Accountancy group UHY Hacker Young claims that the post-Brexit rise in the cost of cars may have started, with lease prices up 8% in the space of just two months.
UHY said that the average cost of leasing popular consumer car models has risen from £245.70 to £264.70, as post-Brexit inflationary pressures begin to filter through to consumers.
Sterling’s sharp fall against the euro and the dollar has been blamed for the change – pushing up the cost of imports.
There are also fears that the mounting financial pressure being placed upon consumers could grow going forward as existing supply contracts come to an end and manufacturers are forced to agree a new set of prices based on a new, much lower value of sterling.
Of the car models looked at by UHY, significant fluctuations were noted as manufacturers adjust their discount and end of contract residual value estimates.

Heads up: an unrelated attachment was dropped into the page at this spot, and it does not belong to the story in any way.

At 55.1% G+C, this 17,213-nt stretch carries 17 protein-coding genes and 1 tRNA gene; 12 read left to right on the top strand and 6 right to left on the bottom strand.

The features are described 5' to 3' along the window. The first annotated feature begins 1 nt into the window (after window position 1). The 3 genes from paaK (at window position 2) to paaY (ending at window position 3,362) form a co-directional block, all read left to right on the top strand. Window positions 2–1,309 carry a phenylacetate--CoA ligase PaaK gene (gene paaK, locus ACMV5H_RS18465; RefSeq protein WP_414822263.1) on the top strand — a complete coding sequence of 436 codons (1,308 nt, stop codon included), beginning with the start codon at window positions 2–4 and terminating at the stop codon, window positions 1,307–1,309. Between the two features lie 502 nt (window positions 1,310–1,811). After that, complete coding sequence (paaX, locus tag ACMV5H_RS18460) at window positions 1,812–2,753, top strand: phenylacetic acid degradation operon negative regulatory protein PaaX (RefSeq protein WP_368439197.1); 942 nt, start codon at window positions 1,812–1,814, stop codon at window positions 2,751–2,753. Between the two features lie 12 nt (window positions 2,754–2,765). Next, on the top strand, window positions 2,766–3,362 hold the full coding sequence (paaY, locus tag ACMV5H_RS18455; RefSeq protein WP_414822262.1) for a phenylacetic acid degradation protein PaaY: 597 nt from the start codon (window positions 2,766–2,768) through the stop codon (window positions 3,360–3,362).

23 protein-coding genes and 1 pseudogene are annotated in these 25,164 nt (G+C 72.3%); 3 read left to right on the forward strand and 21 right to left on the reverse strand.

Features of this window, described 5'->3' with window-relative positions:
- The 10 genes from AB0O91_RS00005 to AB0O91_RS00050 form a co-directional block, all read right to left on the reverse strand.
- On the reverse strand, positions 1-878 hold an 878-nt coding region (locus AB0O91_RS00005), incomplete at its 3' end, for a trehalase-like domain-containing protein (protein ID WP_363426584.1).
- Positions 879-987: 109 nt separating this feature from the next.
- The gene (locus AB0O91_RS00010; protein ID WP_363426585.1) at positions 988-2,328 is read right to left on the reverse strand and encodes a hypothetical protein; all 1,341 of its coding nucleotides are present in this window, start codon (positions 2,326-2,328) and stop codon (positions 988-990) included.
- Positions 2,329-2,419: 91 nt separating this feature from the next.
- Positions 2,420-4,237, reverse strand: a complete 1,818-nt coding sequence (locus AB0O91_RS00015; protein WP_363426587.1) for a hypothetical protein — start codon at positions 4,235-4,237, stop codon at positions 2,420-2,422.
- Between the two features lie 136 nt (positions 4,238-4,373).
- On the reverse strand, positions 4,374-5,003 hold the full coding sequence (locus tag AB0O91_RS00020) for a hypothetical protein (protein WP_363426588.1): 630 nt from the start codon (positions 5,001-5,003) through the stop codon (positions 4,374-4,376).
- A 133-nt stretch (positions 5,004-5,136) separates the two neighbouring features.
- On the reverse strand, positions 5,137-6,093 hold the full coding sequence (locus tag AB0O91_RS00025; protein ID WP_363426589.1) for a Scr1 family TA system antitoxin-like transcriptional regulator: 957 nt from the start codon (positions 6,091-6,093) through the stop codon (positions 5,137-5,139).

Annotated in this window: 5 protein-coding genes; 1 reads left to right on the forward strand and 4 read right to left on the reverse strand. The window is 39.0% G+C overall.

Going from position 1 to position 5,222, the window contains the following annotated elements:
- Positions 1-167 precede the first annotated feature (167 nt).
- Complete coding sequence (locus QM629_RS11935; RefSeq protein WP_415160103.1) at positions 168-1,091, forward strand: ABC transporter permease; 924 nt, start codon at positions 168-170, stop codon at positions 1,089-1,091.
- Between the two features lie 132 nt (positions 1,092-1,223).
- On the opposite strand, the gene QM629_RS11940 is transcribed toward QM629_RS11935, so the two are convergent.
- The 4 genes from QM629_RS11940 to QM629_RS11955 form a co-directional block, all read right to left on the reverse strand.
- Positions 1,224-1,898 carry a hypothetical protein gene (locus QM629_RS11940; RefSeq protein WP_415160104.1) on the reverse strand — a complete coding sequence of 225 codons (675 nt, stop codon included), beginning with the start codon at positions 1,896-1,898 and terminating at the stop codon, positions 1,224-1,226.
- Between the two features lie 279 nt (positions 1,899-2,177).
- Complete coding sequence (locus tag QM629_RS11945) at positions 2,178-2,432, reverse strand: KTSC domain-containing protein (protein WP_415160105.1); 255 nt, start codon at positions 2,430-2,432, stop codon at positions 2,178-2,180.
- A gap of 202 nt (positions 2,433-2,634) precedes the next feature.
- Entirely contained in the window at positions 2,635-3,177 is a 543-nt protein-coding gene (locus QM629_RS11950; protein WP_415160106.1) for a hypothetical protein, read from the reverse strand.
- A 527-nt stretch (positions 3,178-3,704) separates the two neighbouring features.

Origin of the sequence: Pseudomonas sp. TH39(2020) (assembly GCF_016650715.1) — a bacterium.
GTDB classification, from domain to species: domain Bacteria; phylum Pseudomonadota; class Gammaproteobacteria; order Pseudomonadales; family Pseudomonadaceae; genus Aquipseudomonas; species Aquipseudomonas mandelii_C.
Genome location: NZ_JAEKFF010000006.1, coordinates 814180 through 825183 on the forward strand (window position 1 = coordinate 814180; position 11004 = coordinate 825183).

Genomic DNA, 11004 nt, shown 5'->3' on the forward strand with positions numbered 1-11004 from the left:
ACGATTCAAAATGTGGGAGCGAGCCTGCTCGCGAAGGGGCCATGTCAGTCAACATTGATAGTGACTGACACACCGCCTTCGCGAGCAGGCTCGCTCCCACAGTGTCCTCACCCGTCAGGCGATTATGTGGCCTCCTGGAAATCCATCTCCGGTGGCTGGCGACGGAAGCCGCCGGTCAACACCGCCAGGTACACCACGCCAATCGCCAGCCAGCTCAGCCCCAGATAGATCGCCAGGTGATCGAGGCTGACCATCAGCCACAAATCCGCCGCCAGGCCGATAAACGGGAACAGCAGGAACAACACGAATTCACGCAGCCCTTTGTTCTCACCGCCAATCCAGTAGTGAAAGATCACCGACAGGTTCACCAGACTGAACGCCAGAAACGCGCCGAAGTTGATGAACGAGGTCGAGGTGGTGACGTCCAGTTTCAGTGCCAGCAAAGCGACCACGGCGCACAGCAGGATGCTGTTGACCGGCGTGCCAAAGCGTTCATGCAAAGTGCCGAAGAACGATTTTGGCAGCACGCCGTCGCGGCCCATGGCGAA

Of the 10 vehicles monitored, five had increased in price according to UHY's analysis of a monthly PCH offer, four showed no change and just one had reduced in price.
Details of the results are revealed here:
Paul Daly, partner at UHY Hacker Young, said: “It appears that Brexit, and the resulting fall in the value of sterling, has begun to place pressure on vehicle manufacturers and their distribution channels, forcing them to shift costs onto consumers. So far it is a small increase but a noticeable increase.”
He added: “Further cost rises could occur as the cost of components produced overseas ratchets up. It is unlikely that the pain will be limited to the supply chain.
“For consumers, monthly payments are affordable as a result of interest rates remaining at historical lows and heavy discounting.
“As this level of discounting is expected to fall as post Brexit pricing kicks in, the maintenance of strong residual values is absolutely critical to ensuring that monthly payments for vehicles remain affordable.”